NFPA report shows 73 percent of home heating fire deaths attributed to space heaters
As temperatures drop outdoors and people take steps to warm their homes, the National Fire Protection Association (NFPA) urges the public to be mindful of the risks associated with home heating, which is second only to cooking when it comes to causes of home fires. Along with the colder temperatures that accompany winter, there is an elevated risk of dying from fire during this season, with December, January and February generally being the deadliest months for fires.
According to a newly-released NFPA study, heating equipment was involved in an estimated 53,000 reported home structure fires in the United States in 2003. The study includes fires associated with chimneys and chimney connectors, space heaters, central heating, fireplaces, water heaters and heat tape. These fires accounted for 14 percent of all home fires and were responsible for an estimated 260 deaths, roughly 1,300 injuries and $500 million in direct property damage.
Although space heaters, excluding fireplaces and chimneys, were responsible for one-fourth (26 percent) of home heating fires in 2003, they were the most deadly, accounting for three-fourths (73 percent) of the fire deaths related to home heating. Space heaters also were responsible for three out of every five injuries (58 percent) in home heating fires in 2003 and half (51 percent) of the associated property damage.
According to the report, space heaters present a greater fire risk than central heating systems. Space heaters tend to be closer to household combustibles and the people occupying the home, and they tend to require a more direct role by occupants in fueling, maintenance and operation.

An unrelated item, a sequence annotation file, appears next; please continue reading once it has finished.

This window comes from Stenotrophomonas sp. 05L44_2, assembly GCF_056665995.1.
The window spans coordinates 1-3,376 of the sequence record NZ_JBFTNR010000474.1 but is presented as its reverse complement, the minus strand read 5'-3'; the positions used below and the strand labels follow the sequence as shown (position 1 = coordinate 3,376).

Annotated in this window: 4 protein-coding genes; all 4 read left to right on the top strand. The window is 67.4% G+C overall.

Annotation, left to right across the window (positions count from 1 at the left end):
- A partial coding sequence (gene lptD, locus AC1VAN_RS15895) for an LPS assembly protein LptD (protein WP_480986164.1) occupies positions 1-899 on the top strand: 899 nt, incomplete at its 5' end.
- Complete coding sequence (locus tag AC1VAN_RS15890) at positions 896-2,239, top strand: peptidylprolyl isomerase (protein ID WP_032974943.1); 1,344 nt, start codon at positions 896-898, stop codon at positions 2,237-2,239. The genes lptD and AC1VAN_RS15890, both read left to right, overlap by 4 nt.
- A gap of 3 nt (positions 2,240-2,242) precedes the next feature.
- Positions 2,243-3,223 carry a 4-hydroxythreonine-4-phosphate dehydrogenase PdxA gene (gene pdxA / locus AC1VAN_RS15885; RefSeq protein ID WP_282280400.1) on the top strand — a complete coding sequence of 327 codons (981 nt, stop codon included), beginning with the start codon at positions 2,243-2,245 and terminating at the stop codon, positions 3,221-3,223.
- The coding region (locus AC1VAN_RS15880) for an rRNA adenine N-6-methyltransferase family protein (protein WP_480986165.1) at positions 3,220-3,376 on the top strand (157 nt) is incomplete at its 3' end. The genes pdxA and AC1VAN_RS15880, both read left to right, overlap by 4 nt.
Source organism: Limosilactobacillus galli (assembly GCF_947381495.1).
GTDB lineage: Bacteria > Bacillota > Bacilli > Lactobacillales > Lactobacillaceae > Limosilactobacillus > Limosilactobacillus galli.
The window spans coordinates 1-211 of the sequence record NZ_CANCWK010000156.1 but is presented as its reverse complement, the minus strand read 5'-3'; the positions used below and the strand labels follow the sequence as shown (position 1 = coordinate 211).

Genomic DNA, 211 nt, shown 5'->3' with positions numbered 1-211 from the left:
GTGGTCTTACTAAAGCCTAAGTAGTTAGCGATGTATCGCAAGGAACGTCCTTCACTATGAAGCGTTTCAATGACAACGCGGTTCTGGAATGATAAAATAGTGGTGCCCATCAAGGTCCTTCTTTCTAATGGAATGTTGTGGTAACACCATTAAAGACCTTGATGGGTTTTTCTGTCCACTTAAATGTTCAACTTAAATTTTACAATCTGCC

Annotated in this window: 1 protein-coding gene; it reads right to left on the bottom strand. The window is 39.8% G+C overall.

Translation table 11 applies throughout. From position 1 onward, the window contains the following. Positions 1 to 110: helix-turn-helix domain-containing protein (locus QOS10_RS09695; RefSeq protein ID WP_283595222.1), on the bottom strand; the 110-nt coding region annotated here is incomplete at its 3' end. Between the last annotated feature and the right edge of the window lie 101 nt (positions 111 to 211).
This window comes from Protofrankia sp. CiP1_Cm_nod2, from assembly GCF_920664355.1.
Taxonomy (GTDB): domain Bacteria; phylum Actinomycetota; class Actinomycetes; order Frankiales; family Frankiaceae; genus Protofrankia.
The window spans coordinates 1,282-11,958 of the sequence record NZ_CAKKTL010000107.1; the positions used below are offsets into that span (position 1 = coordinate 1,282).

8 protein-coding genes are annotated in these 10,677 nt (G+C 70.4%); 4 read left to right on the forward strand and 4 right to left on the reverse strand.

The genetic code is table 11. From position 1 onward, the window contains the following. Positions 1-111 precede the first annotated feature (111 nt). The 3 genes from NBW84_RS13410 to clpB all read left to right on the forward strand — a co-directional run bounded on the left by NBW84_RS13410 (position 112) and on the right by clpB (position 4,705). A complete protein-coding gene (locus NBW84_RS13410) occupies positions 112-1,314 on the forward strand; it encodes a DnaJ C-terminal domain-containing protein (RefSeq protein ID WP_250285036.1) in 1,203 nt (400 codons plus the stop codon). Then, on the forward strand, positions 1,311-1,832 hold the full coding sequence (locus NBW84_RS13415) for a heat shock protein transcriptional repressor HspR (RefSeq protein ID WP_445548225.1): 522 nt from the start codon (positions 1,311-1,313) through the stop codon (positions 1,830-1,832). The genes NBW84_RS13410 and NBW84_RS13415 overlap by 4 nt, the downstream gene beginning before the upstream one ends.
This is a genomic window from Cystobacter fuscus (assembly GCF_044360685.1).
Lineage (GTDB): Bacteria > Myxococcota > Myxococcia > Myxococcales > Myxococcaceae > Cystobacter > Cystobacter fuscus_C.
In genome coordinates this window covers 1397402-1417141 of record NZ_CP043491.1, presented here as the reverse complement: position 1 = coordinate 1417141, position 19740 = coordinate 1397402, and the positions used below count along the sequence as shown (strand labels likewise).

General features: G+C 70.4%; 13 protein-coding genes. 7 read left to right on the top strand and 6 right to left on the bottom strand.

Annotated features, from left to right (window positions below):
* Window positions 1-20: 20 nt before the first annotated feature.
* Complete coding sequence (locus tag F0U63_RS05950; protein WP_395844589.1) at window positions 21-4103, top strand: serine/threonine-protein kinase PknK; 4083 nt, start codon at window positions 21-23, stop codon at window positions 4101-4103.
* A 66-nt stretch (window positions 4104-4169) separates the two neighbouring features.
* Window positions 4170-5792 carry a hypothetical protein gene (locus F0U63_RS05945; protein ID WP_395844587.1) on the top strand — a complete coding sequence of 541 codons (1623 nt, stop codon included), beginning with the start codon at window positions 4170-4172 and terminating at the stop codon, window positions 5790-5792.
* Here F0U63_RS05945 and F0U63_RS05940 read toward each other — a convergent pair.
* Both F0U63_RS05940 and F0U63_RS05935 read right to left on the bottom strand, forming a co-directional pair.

Even so, any widely used heating device can be used safely, if the rules of safety are followed.
For more information or a copy of the report Home Heating Fire Patterns and Trends, visit NFPAs Web site www.nfpa.org.
the following for safe heating:
Maintain a 3 feet (or 1 meter) separation between things that can burn and heating equipment.
When buying a new space heater, make sure it carries the mark of an independent testing laboratory and is legal for use in your community. (Some communities do not permit portable kerosene heaters, for example.)
Install your stationary (fixed) space heater according to manufacturers instructions or applicable codes, or, better yet, have it installed by a professional.
Plug your electric-powered space heater into an outlet with sufficient capacity and never into an extension cord.
Use the proper grade of the proper fuel for your liquid-fueled space heater, and never use gasoline in any heater not approved for gasoline use. Refuel only in a well-ventilated area and when the equipment is cool.
In your fireplace or wood stove, use only dry, seasoned wood to avoid the build-up of creosote, an oily deposit that easily catches fire and accounts for most chimney fires and the largest share of home heating fires generally. Use only paper or kindling wood, not a flammable liquid, to start the fire. Do not use artificial logs in wood stoves.
Make sure your fireplace has a sturdy screen to prevent sparks from flying into the room. Allow fireplace and woodstove ashes to cool before disposing in a metal container, which is kept a safe distance from your home.
Turn off space heaters whenever the room they are in is unoccupied or under circumstances when manufacturers instructions say they should be turned off. Portable space heaters are so easy to knock over in the dark that they should be turned off when you go to bed, but make sure your primary heating equipment for bedrooms is sufficient to avoid risks to residents from severe cold.
Do not use your oven to heat your home.
Make sure fuel-burning equipment is vented to the outside, that the venting is kept clear and unobstructed, and that the exit point is properly sealed around the vent, all of which is to make sure deadly carbon monoxide does not build up in the home.
Inspect all heating equipment annually, and clean as necessary.
Test smoke alarms monthly; install a carbon monoxide alarm in a central location outside each sleeping area.
NFPA has been a worldwide leader in providing fire, electrical, building and life safety to the public since 1896. The mission of the international nonprofit organization is to reduce the worldwide burden of fire and other hazards on the quality of life by providing and advocating consensus codes and standards, research, training and education. Visit NFPAs Web site at http://www.nfpa.org.
From the Jan. 10-16, 2007, issue